Boy, does he. In "Zombieland," Fleischer oversaw the wanton destruction of a tacky trading-post gift shop, a slightly creepy amusement park, the town square of Newnan, Ga., and the actor Bill Murray, who signed on for a cameo just 36 hours before the cameras rolled in Atlanta. "It was a very last-minute thing," Fleischer says, explaining that another actor (reportedly Joe Pesci) dropped out without warning. "Luckily Woody offered to call his old friend Bill, and it's the most memorable part of the film."

White recalls the first test screening of "Zombieland," when it became clear that Fleischer had made a hit. Columbia Pictures chief "Amy Pascal was there and seeing the movie for first time," he says. "The studio executives were hopeful, but they weren't cashing their check yet. They were already talking up the movie, but with some caveats. And then we got in there with this crowd at the mall, and the people just went nuts for it. Absolutely nuts. It was just tickling. And I was just looking at Ruben [thinking], 'Now you're an overnight star.' But the long road to becoming an overnight star is something only people who've been in the trenches can know."

Fleischer theorizes that it's precisely the mash-up of genres and tones in "Zombieland" that accounts for its surprise success. Clearly, its core audience of zombie-movie fans made a difference, deeming the Fleischer flick worthy in a tradition defined by Romero and, more recently, "Shaun of the Dead." But between the splats and squishes, there's lots of genuinely funny verbal sparring and a sweet love story involving Eisenberg's and Stone's characters, making it appealing to a much wider audience.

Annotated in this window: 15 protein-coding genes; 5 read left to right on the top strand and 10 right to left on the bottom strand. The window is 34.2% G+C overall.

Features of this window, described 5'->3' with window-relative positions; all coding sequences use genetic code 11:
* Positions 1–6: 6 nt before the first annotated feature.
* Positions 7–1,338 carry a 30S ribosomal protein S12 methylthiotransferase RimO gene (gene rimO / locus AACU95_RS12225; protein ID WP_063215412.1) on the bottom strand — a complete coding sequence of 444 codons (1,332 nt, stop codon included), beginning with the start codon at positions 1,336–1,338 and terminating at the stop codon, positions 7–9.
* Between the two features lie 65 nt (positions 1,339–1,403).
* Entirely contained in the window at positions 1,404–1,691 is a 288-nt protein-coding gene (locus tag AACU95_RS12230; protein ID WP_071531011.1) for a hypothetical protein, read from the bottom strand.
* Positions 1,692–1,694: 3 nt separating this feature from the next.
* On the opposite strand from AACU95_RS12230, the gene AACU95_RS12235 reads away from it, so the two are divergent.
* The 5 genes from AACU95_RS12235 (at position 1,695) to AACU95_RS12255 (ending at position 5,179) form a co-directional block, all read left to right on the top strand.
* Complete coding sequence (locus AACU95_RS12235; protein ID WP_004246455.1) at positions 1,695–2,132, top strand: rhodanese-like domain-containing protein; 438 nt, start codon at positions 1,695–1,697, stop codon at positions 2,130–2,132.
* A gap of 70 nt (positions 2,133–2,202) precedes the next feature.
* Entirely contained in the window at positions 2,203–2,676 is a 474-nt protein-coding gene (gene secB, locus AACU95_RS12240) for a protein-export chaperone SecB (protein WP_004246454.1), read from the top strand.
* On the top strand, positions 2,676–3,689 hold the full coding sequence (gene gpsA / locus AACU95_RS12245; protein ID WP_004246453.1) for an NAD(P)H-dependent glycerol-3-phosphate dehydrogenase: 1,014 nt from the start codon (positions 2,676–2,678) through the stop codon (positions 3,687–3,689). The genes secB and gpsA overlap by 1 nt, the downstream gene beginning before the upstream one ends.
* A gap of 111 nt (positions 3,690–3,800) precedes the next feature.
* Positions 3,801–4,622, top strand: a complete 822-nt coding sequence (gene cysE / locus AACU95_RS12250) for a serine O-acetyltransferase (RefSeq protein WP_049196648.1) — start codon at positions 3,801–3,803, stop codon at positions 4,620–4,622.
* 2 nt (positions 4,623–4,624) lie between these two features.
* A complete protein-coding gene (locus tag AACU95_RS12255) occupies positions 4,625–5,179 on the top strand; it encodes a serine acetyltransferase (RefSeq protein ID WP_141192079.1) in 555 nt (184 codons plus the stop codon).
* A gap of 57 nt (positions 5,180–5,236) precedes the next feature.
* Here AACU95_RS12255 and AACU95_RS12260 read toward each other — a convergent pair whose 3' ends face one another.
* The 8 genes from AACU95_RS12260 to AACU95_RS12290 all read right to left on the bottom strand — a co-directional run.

"One thing I was always fighting against was the title 'Zombieland,' " Fleischer says. "Because I was worried that it would put women off. If you ask your girlfriend, 'Do you want to see "Zombieland"?,' she'd say no. But if you ask her if she wants to see the guy from 'Adventureland' and the actress from 'Superbad' and the kid from 'Little Miss Sunshine,' she'd say sure. It's managed to get beyond just being a zombie movie and crossed over into being a satisfying, entertaining film."

So satisfying and entertaining that the Hollywood Reporter wrote a giddy story about Fleischer last week (headline: "Helmer in Demand"), claiming his name "is suddenly on the lips of producers and execs all around town." Fleischer says offhandedly, "Oh, yeah, I haven't seen it." So is he really weighing whether to make one of Will Ferrell's next comedies, or Jonah Hill's "reboot" of "21 Jump Street"? The filmmaker is characteristically modest. "I have nothing lined up," he insists. "I'm just trying to read as much as I possibly can so I can make a good decision. They're all really cool projects. I guess it's just figuring out which one I can do the best with.

"I don't know," he says a little unsteadily before signing off. "It's a little overwhelming to have all this opportunity after so long not having it. I'm just trying to be really deliberate with the choice and make the right call. So I'm taking some time just to sort it all out, I guess."

There's always that D.C. political zombie movie that gets rewritten every term.